What is R6RS?

The next revision of the RnRS document that is currently in progress. See the charter document. for more information about the process. There was also a presentation at the 2004 Scheme Workshop, a paper description of which is available in the proceedings of the workshop (PDF). There is a updated status report at March 2006 Status Report.

Preliminary Report

At this time there is a preliminary report at http://www.r6rs.org. The current version is the Final R6RS (PDF). Also related to the current report is the standard libraries (PDF) , non-normative appendicies (PDF) and Rationale.

Changes in R6RS

The following are confirmed changes in the report, as of the March 2005 Status Report.

Syntax is case-sensitive


Two symbols that differ only in case should not be able to mean different things - I would consider code that uses it problematic to buggy. I also want to be able to talk about LET without being corrected that the name is let not LET.

The two arguments in favor of this are:

Unicode makes case-insensitivity more difficult - This is wrong. If R6RS allows unicode identifiers (and no one said so as of yet), each implementation will have to perform normalization anyways. Normalization turns ambiguous sequences into a single representation - e.g. accented characters can be written in two different ways in Unicode, and normalization turns that into one. Adding the case-folding rules, which exist, would be trivial. This would allow for case-folded but case-preserving symbols.

Implementations switch to case sensitive syntax - This is true, but not a good reason. The reason for this switch is XML and, sometimes, UNIX tradition. But the Scheme standard should not decide because of current hip trends in the IT industry. Syntax exists in some implementations - #cs and #ci - that allows to read special forms case-sensitively if so required. That's all we need to have XML compatibility.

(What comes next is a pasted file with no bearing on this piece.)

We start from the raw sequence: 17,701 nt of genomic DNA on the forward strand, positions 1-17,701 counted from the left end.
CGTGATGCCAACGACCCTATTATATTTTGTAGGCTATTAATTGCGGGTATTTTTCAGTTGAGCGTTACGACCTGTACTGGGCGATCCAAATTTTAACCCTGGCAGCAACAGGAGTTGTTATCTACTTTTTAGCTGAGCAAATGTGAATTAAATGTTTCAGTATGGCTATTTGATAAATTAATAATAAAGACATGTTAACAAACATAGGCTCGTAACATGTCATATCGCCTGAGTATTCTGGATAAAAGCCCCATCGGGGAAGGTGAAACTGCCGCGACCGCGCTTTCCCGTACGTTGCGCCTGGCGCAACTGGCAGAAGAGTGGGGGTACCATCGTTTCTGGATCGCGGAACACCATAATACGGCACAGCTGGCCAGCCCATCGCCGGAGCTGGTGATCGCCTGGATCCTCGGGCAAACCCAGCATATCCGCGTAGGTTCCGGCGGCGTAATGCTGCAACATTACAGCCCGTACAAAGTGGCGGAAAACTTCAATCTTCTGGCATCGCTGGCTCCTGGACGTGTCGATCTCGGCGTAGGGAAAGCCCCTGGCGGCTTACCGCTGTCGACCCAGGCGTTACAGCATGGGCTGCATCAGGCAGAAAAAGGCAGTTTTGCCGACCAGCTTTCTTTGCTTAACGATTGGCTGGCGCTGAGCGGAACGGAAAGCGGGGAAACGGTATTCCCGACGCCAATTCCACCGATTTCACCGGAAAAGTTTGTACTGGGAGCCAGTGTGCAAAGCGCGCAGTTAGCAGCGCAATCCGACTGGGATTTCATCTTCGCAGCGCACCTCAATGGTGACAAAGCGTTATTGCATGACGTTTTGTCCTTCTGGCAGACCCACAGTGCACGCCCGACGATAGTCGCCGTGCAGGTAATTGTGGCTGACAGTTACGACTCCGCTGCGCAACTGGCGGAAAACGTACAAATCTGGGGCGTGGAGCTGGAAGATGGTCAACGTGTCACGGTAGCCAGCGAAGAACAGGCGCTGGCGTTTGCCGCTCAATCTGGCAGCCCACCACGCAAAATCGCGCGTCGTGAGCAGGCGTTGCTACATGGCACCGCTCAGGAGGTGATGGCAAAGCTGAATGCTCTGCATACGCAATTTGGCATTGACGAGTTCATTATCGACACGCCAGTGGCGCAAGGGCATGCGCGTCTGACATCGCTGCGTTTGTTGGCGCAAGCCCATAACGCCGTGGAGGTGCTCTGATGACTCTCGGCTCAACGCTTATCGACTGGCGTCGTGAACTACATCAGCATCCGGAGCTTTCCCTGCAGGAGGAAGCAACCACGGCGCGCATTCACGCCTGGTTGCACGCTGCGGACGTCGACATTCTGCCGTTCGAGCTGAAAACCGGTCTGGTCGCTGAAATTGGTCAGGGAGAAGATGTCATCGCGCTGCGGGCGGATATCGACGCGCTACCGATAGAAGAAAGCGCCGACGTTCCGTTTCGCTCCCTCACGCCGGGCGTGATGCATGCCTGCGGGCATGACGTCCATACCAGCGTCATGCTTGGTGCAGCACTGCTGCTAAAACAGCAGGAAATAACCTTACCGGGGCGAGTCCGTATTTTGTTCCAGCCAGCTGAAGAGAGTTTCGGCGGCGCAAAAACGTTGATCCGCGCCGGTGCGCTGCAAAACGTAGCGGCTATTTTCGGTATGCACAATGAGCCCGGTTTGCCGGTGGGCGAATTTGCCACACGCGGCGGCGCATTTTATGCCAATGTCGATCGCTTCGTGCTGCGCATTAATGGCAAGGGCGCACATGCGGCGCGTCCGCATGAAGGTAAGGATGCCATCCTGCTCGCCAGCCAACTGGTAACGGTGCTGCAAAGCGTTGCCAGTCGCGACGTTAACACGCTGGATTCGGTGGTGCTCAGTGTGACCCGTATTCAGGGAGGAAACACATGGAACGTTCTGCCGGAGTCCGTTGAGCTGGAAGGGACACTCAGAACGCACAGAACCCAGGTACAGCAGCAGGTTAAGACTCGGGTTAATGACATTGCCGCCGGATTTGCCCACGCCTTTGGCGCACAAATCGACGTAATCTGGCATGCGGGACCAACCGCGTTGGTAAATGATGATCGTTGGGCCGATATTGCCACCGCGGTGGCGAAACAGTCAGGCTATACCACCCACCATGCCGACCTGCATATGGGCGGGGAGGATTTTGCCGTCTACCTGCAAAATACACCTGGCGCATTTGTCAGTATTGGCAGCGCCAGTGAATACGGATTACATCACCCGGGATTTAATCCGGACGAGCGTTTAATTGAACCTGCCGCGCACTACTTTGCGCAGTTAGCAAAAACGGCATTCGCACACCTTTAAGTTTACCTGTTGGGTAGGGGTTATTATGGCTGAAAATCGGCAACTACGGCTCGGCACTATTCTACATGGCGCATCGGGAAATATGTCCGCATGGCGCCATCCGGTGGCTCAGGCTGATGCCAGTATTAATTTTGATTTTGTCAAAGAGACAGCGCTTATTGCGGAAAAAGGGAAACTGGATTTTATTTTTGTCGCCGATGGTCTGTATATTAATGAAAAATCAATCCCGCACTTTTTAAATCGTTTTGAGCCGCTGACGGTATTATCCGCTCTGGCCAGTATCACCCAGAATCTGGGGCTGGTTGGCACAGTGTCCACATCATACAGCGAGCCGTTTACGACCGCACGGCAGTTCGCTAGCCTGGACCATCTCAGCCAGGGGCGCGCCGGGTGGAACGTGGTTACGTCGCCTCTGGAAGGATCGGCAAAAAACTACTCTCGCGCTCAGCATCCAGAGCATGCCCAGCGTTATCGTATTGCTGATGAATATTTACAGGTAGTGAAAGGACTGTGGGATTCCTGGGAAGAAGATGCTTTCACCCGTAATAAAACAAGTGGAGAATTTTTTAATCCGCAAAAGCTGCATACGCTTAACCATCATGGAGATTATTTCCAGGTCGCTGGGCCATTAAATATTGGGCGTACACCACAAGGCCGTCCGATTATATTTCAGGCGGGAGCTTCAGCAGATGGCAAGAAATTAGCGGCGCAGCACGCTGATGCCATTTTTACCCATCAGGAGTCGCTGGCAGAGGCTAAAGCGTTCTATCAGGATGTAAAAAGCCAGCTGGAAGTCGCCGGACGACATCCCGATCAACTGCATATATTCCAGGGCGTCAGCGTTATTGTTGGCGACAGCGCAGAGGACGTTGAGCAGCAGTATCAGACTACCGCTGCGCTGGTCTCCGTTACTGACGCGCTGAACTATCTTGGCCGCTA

Brackets: [ ] is now equivalent to ( )


This is rather annoying as well. Parens are an indentation help for your editor, and keeping alternating brackets and parens balanced is annoying (don't delete parens somewhere and add at the end - that might break the code!). This change implies that people use parens to read their code. A horrible thought. But this is easily solved by writing an Emacs conversion tool.


I also find this annoying. Sure the justification of using this will be to clarify let's , cond's etc.. but it reduces the clarity of the language.

Multiple Return Values will stay.

(Please refer to lengthy flame wars on comp.lang.scheme, don't repeat them here.)


Yay from me!

Unspecified order of evaluation.

(Please refer to lengthy flame wars on comp.lang.scheme, don't repeat them here.)


Yay from me at least.

More escape characters in strings ("\n")


I'm not too sure about this. "\n" in a string can mean 0x0A, 0x0D or 0x0D 0x0A on different environments. This problem existed before with #\newline as well, so it could be worse.

Multiline Comments

Expression Comments

Constructor for the EOF object

Hash tables as a library

No box datatype

letrec* for internal defines

transcript-on and transcript-off gone


Currently there are three SRFI's that have been submitted that are currently drafts which are a part of R6RS. These SRFI's are srfi:75 (R6RS Unicode data), srfi:83 (R6RS Library Syntax) and srfi:76 (R6RS Records).

R6RS adoption

Some Scheme implementors don't intend to support R6RS, including the authors of mit-scheme?, gambit, chicken, and bigloo. (Source)

(Beware, the source is just a claim, too!)


R6RS is up for voting; if you have strong feelings for or against it, go to http://www.r6rs.org/ratification/ (beware, voting requires that you write an 150 word essay explaining your interest in Scheme)